Without a rope, Montopoli spent the next several hours working out a safe route up and over the mountain. He climbed up and down the same line repeatedly, going a bit higher each time. Eventually, he summited, and stumbled back to the valley floor.
“The point is, given the right situation, almost anyone can panic,” says Montopoli. “The trick is to recognize you are panicking and know how to get a grip before things get bad.”
“For all but the most experienced hikers,” adds professor Wilson, “when confronted by a threat in the wilderness, you should expect to panic.”
Why? First of all, most people don’t experience outdoor crises enough in their lives to develop the ability not to panic. Secondly, most of us are conditioned by the media to believe that we’re screwed if something goes wrong. Which is utter nonsense. The only stories that make headlines are those with drama and/or death. Our national parks see nearly 300 million visitors a year, and yet there are only about 3,000 search-and-rescue operations annually. For every person who needs a rescue, there are thousands who get themselves into trouble.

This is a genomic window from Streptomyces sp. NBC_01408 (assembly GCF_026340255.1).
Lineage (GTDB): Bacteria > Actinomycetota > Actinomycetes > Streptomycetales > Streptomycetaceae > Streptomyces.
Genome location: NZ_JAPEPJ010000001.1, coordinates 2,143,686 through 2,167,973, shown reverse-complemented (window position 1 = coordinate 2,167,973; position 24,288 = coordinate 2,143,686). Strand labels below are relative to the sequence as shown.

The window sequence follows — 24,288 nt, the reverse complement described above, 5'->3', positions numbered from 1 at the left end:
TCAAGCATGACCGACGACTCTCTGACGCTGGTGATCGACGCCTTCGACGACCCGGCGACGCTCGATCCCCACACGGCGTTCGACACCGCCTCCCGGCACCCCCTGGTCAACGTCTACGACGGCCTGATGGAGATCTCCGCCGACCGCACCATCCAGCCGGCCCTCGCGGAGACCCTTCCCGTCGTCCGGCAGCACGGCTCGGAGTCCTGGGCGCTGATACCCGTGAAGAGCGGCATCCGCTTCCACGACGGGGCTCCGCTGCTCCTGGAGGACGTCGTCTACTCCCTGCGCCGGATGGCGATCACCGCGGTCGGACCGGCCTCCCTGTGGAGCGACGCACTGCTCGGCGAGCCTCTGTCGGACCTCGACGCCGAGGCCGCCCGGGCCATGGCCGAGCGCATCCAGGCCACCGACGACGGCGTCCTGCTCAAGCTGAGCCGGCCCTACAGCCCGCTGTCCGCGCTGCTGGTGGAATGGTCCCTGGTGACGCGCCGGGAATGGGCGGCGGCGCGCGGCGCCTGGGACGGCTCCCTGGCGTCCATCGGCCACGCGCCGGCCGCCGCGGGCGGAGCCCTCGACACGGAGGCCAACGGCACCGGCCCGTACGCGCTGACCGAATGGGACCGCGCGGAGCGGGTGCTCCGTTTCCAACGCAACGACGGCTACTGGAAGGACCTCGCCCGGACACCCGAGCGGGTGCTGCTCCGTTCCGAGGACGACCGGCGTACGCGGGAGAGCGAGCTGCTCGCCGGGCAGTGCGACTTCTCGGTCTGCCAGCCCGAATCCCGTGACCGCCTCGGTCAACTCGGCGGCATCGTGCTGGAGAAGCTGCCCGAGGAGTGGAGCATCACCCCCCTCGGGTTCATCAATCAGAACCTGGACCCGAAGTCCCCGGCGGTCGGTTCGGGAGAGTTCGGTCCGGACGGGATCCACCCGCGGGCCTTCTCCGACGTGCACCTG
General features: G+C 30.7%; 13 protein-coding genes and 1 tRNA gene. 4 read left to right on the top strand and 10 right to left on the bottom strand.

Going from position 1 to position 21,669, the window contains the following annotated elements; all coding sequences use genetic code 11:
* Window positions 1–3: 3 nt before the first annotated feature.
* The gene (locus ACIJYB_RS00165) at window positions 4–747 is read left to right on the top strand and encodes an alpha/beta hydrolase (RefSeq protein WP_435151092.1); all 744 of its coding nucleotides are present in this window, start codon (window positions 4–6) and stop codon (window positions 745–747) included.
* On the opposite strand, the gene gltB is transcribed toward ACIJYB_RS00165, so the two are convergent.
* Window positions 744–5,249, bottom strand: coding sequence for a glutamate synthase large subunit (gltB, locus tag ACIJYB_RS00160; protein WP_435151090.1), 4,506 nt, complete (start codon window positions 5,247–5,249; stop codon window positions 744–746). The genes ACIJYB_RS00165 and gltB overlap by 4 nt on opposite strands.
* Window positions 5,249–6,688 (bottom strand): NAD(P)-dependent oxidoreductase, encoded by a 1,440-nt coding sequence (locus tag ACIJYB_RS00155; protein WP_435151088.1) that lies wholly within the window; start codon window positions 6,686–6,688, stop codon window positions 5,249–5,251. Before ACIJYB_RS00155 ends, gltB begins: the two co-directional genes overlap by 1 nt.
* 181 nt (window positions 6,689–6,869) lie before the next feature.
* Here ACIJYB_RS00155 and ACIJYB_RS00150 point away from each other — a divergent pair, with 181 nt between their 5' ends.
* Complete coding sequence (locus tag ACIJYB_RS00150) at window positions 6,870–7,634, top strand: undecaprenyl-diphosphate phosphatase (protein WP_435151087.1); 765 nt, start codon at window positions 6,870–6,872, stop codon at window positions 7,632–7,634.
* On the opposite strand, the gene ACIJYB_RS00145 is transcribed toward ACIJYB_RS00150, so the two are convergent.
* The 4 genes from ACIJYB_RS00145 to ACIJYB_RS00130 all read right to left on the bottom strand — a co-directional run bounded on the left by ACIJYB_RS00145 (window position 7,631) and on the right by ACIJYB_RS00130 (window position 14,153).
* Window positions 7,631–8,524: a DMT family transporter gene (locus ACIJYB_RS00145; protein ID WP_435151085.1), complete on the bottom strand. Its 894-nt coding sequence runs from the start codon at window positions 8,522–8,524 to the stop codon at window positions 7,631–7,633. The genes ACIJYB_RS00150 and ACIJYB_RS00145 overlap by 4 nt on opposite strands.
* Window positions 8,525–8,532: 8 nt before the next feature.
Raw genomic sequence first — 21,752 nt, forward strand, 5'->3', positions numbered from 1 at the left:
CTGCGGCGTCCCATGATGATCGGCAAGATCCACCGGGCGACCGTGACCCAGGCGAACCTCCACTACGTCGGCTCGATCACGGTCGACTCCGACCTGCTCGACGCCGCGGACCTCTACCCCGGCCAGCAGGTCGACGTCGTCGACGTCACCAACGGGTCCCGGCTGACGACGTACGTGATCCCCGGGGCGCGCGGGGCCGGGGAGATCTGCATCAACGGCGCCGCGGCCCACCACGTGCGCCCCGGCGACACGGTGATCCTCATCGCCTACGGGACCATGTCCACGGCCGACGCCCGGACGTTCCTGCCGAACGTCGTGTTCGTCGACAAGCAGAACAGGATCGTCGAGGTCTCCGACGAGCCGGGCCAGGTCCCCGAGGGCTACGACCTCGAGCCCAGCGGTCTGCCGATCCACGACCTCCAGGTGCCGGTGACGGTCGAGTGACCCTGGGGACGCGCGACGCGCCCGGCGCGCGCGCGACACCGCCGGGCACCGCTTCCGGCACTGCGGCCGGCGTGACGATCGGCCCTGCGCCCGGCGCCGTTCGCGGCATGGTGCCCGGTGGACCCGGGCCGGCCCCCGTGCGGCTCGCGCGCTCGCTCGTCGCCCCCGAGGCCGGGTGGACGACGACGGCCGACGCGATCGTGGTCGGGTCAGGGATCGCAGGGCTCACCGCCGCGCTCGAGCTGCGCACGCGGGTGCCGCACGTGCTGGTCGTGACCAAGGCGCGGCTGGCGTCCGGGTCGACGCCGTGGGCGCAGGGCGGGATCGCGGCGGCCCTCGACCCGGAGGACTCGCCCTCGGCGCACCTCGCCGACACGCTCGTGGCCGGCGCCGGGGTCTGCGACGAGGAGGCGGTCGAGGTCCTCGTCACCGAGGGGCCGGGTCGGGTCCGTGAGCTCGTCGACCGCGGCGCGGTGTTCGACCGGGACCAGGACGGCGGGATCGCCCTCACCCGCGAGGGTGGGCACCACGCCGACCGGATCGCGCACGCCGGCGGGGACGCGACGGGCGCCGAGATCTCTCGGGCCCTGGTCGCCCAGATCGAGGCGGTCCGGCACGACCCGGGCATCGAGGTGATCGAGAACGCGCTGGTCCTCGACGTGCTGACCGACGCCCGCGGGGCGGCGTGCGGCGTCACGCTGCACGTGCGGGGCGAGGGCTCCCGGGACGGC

“You must believe you have the knowledge and power to help yourself,” says Kathleen Hall. Knowing that 99.99 percent of people lost or hurt in the wilderness get out fine is a good start.
Whether you practice panic preconditioning or not, you can still develop your most powerful physiological tool for preventing or managing a panic attack: conscious breathing. Whenever you get anxious, use the calming breath and your mantra. Panic is automatic, autocratic, and instinctual. But if you practice controlled breathing—a bit of modern-day rewiring for the primordial brain—it will become your new instinctive default, your all-purpose escape plan for the next fix you find yourself in.
I’m certain that you’ll soon hear about some unfortunate soul who died in the wilds from extreme heat, bitter cold, or getting lost. Read between the lines. Panic probably killed them. But it won’t kill you.